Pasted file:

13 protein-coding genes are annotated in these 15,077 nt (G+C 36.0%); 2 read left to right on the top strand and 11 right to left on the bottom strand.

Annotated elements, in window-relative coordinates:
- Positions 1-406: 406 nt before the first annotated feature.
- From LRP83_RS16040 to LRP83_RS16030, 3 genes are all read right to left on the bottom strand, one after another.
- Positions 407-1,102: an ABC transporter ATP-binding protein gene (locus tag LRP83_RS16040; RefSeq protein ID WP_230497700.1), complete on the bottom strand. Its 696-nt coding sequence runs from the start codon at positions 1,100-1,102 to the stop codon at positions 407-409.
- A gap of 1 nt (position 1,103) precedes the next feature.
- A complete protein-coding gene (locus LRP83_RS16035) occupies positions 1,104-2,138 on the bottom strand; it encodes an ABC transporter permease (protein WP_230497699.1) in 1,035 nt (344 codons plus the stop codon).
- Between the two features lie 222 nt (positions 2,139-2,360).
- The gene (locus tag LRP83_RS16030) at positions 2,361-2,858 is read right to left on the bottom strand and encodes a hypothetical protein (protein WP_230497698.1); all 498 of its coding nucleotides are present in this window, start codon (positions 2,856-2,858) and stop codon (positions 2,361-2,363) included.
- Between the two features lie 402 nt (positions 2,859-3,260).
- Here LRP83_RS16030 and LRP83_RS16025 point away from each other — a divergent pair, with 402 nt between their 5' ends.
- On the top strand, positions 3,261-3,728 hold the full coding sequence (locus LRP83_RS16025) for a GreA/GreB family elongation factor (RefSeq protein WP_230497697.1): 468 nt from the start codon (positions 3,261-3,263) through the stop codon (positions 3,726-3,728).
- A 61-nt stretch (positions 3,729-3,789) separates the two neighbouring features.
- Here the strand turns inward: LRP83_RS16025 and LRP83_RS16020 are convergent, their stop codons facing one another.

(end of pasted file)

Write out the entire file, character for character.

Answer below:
13 protein-coding genes are annotated in these 15,077 nt (G+C 36.0%); 2 read left to right on the top strand and 11 right to left on the bottom strand.

Annotated elements, in window-relative coordinates:
- Positions 1-406: 406 nt before the first annotated feature.
- From LRP83_RS16040 to LRP83_RS16030, 3 genes are all read right to left on the bottom strand, one after another.
- Positions 407-1,102: an ABC transporter ATP-binding protein gene (locus tag LRP83_RS16040; RefSeq protein ID WP_230497700.1), complete on the bottom strand. Its 696-nt coding sequence runs from the start codon at positions 1,100-1,102 to the stop codon at positions 407-409.
- A gap of 1 nt (position 1,103) precedes the next feature.
- A complete protein-coding gene (locus LRP83_RS16035) occupies positions 1,104-2,138 on the bottom strand; it encodes an ABC transporter permease (protein WP_230497699.1) in 1,035 nt (344 codons plus the stop codon).
- Between the two features lie 222 nt (positions 2,139-2,360).
- The gene (locus tag LRP83_RS16030) at positions 2,361-2,858 is read right to left on the bottom strand and encodes a hypothetical protein (protein WP_230497698.1); all 498 of its coding nucleotides are present in this window, start codon (positions 2,856-2,858) and stop codon (positions 2,361-2,363) included.
- Between the two features lie 402 nt (positions 2,859-3,260).
- Here LRP83_RS16030 and LRP83_RS16025 point away from each other — a divergent pair, with 402 nt between their 5' ends.
- On the top strand, positions 3,261-3,728 hold the full coding sequence (locus LRP83_RS16025) for a GreA/GreB family elongation factor (RefSeq protein WP_230497697.1): 468 nt from the start codon (positions 3,261-3,263) through the stop codon (positions 3,726-3,728).
- A 61-nt stretch (positions 3,729-3,789) separates the two neighbouring features.
- Here the strand turns inward: LRP83_RS16025 and LRP83_RS16020 are convergent, their stop codons facing one another.